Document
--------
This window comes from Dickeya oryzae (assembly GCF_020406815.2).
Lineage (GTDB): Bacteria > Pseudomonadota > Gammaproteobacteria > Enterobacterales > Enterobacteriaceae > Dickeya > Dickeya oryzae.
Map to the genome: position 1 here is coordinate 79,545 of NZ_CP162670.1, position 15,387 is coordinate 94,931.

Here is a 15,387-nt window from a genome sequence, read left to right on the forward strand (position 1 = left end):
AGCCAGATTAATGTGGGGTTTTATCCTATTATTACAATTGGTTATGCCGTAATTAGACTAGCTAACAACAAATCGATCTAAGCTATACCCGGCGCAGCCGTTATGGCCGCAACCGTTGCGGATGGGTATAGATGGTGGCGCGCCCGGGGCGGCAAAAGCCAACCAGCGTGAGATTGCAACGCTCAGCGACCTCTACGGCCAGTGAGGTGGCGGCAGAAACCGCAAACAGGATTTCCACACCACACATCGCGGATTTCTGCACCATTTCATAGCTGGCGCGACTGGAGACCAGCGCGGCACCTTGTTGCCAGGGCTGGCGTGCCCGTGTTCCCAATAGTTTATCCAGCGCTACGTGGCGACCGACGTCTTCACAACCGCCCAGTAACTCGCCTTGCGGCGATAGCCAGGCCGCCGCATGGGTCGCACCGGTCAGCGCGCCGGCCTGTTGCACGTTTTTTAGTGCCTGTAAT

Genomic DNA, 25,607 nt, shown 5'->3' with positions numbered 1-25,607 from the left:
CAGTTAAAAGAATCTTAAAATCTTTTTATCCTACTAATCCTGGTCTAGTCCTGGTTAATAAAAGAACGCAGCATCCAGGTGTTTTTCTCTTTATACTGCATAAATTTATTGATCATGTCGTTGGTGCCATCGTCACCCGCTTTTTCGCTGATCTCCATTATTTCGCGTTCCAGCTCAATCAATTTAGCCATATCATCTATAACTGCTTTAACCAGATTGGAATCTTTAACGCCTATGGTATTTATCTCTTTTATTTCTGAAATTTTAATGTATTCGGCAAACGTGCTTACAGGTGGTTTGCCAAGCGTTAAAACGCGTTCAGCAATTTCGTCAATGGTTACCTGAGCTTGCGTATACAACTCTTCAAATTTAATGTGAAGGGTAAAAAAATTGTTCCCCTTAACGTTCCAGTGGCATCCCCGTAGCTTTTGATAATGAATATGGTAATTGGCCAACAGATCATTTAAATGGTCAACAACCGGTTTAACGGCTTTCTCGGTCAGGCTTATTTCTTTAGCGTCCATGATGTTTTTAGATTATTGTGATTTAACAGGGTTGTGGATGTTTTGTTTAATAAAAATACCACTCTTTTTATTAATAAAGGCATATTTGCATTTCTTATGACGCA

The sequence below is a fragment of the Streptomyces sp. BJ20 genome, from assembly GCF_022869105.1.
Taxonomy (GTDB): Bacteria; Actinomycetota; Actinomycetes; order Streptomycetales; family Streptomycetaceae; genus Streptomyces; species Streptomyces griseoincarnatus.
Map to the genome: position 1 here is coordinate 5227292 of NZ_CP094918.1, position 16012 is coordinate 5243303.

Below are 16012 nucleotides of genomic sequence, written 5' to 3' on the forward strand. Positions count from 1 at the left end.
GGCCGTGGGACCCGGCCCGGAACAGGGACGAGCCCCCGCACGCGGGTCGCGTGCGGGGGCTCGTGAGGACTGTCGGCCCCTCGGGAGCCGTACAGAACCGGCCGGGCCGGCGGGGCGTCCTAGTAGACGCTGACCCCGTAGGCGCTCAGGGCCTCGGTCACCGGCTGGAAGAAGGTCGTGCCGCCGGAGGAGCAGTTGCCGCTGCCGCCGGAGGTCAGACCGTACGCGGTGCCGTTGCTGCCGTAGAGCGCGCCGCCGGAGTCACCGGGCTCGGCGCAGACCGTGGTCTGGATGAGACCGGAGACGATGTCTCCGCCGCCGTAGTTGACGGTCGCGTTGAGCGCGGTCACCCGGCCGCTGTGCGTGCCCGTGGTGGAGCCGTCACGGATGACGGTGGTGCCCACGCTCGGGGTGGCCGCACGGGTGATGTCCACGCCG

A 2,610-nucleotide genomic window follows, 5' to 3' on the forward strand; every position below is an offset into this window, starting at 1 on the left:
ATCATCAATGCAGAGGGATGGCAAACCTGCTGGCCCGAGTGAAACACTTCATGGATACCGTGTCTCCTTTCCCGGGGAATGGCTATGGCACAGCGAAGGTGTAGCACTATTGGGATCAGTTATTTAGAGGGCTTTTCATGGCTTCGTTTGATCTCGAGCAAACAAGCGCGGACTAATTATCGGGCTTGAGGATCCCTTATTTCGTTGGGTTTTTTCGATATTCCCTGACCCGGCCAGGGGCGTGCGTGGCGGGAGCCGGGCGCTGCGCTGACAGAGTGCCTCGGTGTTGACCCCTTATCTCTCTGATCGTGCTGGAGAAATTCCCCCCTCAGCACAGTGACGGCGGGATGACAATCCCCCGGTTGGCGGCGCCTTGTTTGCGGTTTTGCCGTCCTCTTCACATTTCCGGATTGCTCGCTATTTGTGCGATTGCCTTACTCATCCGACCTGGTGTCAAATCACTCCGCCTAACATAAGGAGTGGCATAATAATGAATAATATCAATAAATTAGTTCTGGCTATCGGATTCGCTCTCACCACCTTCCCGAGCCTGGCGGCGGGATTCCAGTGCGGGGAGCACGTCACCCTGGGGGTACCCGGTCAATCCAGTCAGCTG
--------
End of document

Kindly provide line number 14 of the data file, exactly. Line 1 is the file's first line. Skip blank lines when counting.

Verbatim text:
ATCATCAATGCAGAGGGATGGCAAACCTGCTGGCCCGAGTGAAACACTTCATGGATACCGTGTCTCCTTTCCCGGGGAATGGCTATGGCACAGCGAAGGTGTAGCACTATTGGGATCAGTTATTTAGAGGGCTTTTCATGGCTTCGTTTGATCTCGAGCAAACAAGCGCGGACTAATTATCGGGCTTGAGGATCCCTTATTTCGTTGGGTTTTTTCGATATTCCCTGACCCGGCCAGGGGCGTGCGTGGCGGGAGCCGGGCGCTGCGCTGACAGAGTGCCTCGGTGTTGACCCCTTATCTCTCTGATCGTGCTGGAGAAATTCCCCCCTCAGCACAGTGACGGCGGGATGACAATCCCCCGGTTGGCGGCGCCTTGTTTGCGGTTTTGCCGTCCTCTTCACATTTCCGGATTGCTCGCTATTTGTGCGATTGCCTTACTCATCCGACCTGGTGTCAAATCACTCCGCCTAACATAAGGAGTGGCATAATAATGAATAATATCAATAAATTAGTTCTGGCTATCGGATTCGCTCTCACCACCTTCCCGAGCCTGGCGGCGGGATTCCAGTGCGGGGAGCACGTCACCCTGGGGGTACCCGGTCAATCCAGTCAGCTG